Category Archives: D’Angelo

Anatomy of THE Groove: “Spanish Joint” by D’Angelo

D’Angelo has already expertly been covered on this blog by Henrique Hopkins,with his articles on the songs “Chicken Grease” and “1000 Deaths”. There’s always been something about the music of the Virginia man born Michael Eugene Archer. Probably started over 20 years ago when the man’s debut Brown Sugar playing on the family car cassette deck on many a road trip. At first it was hard for me to fully understand D’Angelo’s musical appeal. The grand musical statements of Stevie Wonder and the Jackson’s were saying a lot more to me personally at that time. A year later I began to discover Prince. And D’Angelo’s approach became somewhat more clear to me.

Despite the press and the local airplay from Nigel Hall as a college radio DJ in my area,even D’Angelo’s sophomore album Voodoo didn’t light the spark of interest. It was after listening to the Roots and experiencing Questlove’s production for people like Al Green that the music of multi instrumentalist D’Angelo and his band the Soulquarians gained a new understanding within me. So I endeavored to go back and re-discover the Voodoo album. With hip-hop era jazz musicians such as bassist Charlie Hunter and trumpeter Roy Hargrove aboard for the affair,there was one groove on the album that leaped out at me in particular right about at the dead center of the album called “Spanish Joint”.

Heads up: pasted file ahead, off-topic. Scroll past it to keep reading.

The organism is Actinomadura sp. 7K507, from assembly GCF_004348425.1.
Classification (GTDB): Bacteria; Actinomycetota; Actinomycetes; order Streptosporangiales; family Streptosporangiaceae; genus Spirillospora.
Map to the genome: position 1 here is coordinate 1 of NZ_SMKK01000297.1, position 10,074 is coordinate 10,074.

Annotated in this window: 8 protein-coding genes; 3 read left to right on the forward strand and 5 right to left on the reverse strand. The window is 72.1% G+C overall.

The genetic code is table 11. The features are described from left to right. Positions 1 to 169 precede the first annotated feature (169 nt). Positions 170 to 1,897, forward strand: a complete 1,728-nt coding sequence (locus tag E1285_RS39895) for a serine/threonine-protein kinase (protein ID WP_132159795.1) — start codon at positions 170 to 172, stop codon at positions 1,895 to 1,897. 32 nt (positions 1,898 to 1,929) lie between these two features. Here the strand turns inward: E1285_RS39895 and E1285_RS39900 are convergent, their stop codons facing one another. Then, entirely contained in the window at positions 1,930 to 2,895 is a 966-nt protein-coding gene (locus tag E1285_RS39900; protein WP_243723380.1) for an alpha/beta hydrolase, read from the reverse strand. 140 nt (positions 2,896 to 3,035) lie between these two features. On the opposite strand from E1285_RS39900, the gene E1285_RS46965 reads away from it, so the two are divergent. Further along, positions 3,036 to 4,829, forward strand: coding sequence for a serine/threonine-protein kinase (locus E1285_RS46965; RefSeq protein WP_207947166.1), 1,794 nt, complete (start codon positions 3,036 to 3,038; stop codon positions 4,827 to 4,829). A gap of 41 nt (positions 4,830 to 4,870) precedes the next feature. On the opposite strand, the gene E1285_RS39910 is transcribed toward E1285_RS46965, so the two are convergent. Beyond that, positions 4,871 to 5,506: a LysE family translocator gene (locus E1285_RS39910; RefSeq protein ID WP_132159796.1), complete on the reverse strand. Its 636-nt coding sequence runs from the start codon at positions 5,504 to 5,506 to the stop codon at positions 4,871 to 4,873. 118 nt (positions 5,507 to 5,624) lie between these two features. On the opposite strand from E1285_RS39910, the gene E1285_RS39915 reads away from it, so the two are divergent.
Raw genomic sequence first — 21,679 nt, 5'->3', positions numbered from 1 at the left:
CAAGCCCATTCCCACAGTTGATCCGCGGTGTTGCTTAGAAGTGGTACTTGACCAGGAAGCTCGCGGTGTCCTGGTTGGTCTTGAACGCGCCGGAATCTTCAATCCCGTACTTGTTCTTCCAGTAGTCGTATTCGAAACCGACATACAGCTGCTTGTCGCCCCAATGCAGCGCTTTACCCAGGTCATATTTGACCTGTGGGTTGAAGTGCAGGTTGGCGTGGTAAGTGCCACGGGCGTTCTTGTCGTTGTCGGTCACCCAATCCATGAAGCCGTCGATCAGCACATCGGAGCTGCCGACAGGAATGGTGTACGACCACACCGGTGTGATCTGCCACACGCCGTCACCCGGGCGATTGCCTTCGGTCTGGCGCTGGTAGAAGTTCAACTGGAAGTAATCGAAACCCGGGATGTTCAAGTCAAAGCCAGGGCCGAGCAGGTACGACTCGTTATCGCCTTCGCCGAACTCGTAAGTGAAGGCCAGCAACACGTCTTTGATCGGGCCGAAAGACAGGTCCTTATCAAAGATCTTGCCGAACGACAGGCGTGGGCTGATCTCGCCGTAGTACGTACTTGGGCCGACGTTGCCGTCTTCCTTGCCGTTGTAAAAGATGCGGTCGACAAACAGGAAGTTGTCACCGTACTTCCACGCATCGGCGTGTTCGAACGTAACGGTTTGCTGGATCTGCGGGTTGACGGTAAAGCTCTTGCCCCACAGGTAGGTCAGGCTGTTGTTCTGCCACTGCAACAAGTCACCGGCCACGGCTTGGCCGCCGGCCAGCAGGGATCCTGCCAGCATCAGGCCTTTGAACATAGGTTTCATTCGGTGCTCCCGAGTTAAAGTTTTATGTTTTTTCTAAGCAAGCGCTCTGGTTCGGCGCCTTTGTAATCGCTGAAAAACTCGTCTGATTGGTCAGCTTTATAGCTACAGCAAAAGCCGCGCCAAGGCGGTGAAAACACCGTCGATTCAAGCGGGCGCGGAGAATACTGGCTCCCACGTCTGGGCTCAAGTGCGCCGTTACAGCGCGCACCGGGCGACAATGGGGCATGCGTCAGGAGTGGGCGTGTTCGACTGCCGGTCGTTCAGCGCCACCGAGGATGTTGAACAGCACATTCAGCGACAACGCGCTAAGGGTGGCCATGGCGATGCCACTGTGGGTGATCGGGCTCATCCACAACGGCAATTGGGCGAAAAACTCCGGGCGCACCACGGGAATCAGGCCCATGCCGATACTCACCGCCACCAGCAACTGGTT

Afro Caribbean conga’s from Gionvanni Midalgo introduce the song. The man rhythm is a steady,fast paced Brazilian jazz/funk beat. Hunter’s rhythm guitar and bass line both do their nimble dance over the drums and percussion. On the choruses,Hargrove’s deep choral trumpet’s take on another life along with the more swinging cymbal/hi hat rhythms and D’Angelo’s call and response multi tracked harmony vocals. A brief bridge finds the instrumentation slowing to a complete halt and silence. After this the song swings on into a straight up Afro-Cuban jazz/funk groove with some counter melodies from D’Angelo on the Fender Rhodes until the song comes to a swinging,jazzy conclusion.